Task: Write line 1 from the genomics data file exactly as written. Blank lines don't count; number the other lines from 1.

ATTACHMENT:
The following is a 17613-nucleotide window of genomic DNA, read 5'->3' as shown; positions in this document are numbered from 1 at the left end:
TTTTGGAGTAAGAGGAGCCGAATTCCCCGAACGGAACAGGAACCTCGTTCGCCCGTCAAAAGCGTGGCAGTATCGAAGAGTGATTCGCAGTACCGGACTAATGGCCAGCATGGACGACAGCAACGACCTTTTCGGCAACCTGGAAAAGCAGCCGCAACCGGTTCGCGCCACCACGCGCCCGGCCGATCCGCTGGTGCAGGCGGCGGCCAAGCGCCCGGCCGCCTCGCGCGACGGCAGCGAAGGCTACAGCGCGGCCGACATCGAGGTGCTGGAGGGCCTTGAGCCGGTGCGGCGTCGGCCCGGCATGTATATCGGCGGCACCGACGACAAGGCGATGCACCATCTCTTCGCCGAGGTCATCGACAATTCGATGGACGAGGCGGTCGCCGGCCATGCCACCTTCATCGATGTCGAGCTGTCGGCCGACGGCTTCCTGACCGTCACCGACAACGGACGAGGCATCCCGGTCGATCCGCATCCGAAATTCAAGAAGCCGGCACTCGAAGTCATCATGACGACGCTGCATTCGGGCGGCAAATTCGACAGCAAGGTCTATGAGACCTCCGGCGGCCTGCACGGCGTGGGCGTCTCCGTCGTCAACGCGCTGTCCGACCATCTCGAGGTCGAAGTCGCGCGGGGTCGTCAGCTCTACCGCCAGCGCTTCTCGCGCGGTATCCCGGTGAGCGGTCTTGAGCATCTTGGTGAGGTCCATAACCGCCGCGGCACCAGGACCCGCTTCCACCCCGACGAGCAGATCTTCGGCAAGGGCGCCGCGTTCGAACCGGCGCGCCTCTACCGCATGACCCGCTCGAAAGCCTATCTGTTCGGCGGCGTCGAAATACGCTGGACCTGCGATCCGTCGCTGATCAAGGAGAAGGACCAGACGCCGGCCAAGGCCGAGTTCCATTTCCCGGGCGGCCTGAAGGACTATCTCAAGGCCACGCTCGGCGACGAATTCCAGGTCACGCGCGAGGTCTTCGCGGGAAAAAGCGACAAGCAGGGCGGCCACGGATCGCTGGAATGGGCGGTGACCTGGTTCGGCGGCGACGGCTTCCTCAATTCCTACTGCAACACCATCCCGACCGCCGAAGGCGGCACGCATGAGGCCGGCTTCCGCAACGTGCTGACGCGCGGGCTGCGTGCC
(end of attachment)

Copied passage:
The following is a 17613-nucleotide window of genomic DNA, read 5'->3' as shown; positions in this document are numbered from 1 at the left end: